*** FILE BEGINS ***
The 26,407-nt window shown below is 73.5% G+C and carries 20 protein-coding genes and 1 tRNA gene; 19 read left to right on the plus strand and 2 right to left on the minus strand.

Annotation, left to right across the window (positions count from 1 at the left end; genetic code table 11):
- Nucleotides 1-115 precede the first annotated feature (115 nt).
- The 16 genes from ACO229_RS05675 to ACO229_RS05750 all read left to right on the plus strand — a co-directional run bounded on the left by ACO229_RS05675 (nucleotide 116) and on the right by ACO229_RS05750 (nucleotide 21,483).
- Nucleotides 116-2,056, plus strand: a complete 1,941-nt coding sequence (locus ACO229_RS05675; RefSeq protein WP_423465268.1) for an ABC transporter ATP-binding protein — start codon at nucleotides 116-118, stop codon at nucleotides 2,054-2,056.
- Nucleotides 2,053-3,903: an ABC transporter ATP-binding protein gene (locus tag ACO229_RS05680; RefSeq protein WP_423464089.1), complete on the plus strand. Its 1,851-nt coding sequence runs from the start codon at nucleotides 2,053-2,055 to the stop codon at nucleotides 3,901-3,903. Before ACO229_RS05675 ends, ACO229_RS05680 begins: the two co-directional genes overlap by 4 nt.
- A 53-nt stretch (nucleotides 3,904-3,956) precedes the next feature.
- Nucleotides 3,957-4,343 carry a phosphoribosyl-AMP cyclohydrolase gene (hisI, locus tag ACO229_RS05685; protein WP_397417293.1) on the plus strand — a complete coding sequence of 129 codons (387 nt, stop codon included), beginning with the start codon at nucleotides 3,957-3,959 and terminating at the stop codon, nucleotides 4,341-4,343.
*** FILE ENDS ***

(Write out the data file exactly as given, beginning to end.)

The 26,407-nt window shown below is 73.5% G+C and carries 20 protein-coding genes and 1 tRNA gene; 19 read left to right on the plus strand and 2 right to left on the minus strand.

Annotation, left to right across the window (positions count from 1 at the left end; genetic code table 11):
- Nucleotides 1-115 precede the first annotated feature (115 nt).
- The 16 genes from ACO229_RS05675 to ACO229_RS05750 all read left to right on the plus strand — a co-directional run bounded on the left by ACO229_RS05675 (nucleotide 116) and on the right by ACO229_RS05750 (nucleotide 21,483).
- Nucleotides 116-2,056, plus strand: a complete 1,941-nt coding sequence (locus ACO229_RS05675; RefSeq protein WP_423465268.1) for an ABC transporter ATP-binding protein — start codon at nucleotides 116-118, stop codon at nucleotides 2,054-2,056.
- Nucleotides 2,053-3,903: an ABC transporter ATP-binding protein gene (locus tag ACO229_RS05680; RefSeq protein WP_423464089.1), complete on the plus strand. Its 1,851-nt coding sequence runs from the start codon at nucleotides 2,053-2,055 to the stop codon at nucleotides 3,901-3,903. Before ACO229_RS05675 ends, ACO229_RS05680 begins: the two co-directional genes overlap by 4 nt.
- A 53-nt stretch (nucleotides 3,904-3,956) precedes the next feature.
- Nucleotides 3,957-4,343 carry a phosphoribosyl-AMP cyclohydrolase gene (hisI, locus tag ACO229_RS05685; protein WP_397417293.1) on the plus strand — a complete coding sequence of 129 codons (387 nt, stop codon included), beginning with the start codon at nucleotides 3,957-3,959 and terminating at the stop codon, nucleotides 4,341-4,343.